People in-between are often too busy, and secondary-school kids need a better example than what SOME protesting shows them today.

    I just think people need to be selective about their causes and approaches, and not let the right to protest be cheapened by protesting "everything".

    1. chef-de-jour profile image97
      chef-de-jourposted 2 years agoin reply to this

      Some protests turn sour because of extreme minorities infiltrating, that's a danger for sure. This local health cause I'm involved in has attracted many first timers - both young and old are opposed and not too many politicos.

  4. Tusitala Tom profile image64
    Tusitala Tomposted 2 years ago

    I've been to only one protest.  That was way back in 1970 in Sydney when 40,000 people gathered peacefully to protest their opposition to the senseless war in Vietnam.   

    The protest was peaceful right up until the time a score or so mounted police moved in to push the people out of the public park and deliberately disrupt it.   I'm pretty sure this was done at the orders of the then discredited State Governor, Robert Askin, who had made it pretty obvious that he was on the side of those who were FOR the war.

    As we know, this war (which apparently was never a 'declared' war) divided nations all around the world into For and Against.  I'm proud to say I was Against it.

    So is it possible to have a non-violent protest.  It is, provided those who oppose the protesters stay right out of it.

    1. chef-de-jour profile image97
      chef-de-jourposted 2 years agoin reply to this

      I applaud your stance on what turned out to be a bit of a debacle for the US. I see non violent protest as a basic human right. Thank goodness we can still voice opinions in the street.

  5. tsmog profile image82
    tsmogposted 2 years ago

    My first protest I participated in is pale compared to the other examples. It was over the policy in 1973 at a high school girls could wear only pant suits and not Levi or cords. Kinda' trivial maybe, but a first door to equality of gender/sex.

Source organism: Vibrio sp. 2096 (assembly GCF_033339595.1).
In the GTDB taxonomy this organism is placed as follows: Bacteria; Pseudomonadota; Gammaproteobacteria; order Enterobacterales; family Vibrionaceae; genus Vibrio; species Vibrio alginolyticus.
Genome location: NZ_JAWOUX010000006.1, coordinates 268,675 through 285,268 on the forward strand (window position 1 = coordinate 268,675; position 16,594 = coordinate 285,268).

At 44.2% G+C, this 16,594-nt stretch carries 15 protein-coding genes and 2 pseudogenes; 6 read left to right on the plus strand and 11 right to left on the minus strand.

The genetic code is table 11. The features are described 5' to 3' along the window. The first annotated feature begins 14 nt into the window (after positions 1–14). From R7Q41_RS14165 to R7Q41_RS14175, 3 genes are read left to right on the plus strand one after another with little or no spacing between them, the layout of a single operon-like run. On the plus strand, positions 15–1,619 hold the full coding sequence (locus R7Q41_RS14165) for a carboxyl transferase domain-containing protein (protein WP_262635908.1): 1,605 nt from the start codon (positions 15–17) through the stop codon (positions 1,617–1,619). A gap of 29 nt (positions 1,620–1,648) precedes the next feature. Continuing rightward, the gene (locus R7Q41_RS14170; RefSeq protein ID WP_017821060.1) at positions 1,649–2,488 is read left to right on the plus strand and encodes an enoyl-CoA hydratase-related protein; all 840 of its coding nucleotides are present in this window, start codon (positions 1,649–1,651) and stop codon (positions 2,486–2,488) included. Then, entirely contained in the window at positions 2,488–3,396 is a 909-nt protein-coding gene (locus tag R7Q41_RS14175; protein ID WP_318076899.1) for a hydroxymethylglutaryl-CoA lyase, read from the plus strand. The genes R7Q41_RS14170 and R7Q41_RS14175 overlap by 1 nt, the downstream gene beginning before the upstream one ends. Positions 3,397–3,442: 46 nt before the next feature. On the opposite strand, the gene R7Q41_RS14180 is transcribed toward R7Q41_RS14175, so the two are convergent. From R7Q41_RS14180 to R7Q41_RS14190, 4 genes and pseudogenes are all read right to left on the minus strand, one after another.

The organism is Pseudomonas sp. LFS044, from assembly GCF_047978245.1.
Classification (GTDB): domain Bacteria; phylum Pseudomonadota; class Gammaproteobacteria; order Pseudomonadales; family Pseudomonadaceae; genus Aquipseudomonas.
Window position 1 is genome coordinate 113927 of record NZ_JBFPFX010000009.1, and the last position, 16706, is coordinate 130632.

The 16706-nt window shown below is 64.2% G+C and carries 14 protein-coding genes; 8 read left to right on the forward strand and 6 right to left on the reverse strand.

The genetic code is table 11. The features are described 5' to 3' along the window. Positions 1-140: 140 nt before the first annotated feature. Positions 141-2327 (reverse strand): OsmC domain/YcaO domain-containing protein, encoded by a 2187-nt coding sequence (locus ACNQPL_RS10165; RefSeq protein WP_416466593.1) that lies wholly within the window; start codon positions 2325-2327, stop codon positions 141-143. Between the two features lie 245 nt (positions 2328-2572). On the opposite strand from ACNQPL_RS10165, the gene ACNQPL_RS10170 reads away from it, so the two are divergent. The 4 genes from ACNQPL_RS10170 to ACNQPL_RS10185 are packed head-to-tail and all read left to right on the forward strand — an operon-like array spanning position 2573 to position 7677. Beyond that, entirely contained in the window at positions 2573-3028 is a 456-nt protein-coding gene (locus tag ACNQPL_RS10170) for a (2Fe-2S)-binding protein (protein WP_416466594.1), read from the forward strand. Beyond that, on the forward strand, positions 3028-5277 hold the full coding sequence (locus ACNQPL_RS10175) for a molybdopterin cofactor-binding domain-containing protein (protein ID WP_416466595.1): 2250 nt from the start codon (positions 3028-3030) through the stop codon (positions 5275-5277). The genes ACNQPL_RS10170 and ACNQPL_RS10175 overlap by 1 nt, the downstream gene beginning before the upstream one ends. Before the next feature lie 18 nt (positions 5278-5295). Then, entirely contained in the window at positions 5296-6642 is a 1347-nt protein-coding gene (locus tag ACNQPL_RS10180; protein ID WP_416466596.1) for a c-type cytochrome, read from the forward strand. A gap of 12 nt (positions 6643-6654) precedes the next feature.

BTW . . . I think it would be interesting to research protesting historically.

    Regard the main questions the open question of non violent protest is from my learning in essence is a controlled riot, Thus, easily a line can be crossed with so many elements of large crowds with many groups within. For example the break down of non-violent protest at Ferguson.

    Does it work as an absolute is no, IMO. Can it work seen with the many examples given by others definitely. Would I go on the streets? Today, no. Why? Mostly because of my age and so forth . . . said with jest is I don't run fast enough anymore and get high levels of anxieties in crowds. I would lose perspective of why I was there.

    1. chef-de-jour profile image97
      chef-de-jourposted 2 years agoin reply to this

      Good idea for a hub, thanks. I may do. Protesting in public isn't for everyone and in most cases I think it's a first step toward potential change but historically, on certain occasions, mass peaceful protest effects real change.

  6. manatita44 profile image82
    manatita44posted 2 years ago

    I don't plan to do this personally, but history is full of examples of change coming only through protest or revolution, either peaceful or non-peaceful. I feel that it is a matter of calling. God wants one man to be a doctor and another to be a priest. Some to protect and others to do different things. One should find one's own dharma and stick with it. We are all different.

    1. chef-de-jour profile image97
      chef-de-jourposted 2 years agoin reply to this

      And many are stirred to protest when social situations and injustices become so pronounced there is no alternative but to join in with others and make known these injustices to a larger audience. One small act by a person can soon inspire.

    2. manatita44 profile image82
      manatita44posted 2 years agoin reply to this

      Yes. We are all inwardly accountable. Each must find his own way. Peace.